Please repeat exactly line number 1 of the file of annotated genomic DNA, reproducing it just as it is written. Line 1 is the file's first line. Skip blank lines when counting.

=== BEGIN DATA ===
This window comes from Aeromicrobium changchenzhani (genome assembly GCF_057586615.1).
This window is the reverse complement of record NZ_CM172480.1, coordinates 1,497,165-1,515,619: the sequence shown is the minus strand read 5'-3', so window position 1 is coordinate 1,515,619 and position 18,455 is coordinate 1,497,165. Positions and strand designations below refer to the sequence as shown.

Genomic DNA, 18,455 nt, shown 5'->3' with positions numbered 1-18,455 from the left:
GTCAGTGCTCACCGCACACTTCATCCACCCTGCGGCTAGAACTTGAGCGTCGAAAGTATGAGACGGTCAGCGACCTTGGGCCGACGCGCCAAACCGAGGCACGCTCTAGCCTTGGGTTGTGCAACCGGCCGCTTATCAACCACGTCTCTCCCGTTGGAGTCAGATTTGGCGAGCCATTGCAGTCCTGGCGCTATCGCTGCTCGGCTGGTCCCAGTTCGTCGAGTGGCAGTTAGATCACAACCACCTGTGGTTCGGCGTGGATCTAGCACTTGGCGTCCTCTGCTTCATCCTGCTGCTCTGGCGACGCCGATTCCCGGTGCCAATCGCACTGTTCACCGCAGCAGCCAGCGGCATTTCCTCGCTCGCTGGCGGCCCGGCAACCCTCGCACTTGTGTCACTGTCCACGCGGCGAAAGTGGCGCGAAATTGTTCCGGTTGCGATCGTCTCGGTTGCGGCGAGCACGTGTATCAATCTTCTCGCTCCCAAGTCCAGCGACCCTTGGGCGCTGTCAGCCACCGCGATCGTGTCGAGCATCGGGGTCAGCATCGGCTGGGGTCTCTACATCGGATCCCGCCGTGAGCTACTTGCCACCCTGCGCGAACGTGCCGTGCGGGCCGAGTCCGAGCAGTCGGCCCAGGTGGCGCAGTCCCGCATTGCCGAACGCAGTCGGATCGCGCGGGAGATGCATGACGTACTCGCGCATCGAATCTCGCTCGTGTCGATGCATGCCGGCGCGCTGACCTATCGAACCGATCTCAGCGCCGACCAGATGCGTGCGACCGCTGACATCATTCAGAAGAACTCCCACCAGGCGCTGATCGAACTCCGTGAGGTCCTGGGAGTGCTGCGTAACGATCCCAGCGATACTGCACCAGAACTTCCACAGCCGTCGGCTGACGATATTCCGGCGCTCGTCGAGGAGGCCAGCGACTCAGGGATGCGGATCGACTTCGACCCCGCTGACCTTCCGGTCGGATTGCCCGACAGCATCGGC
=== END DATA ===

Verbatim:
This window comes from Aeromicrobium changchenzhani (genome assembly GCF_057586615.1).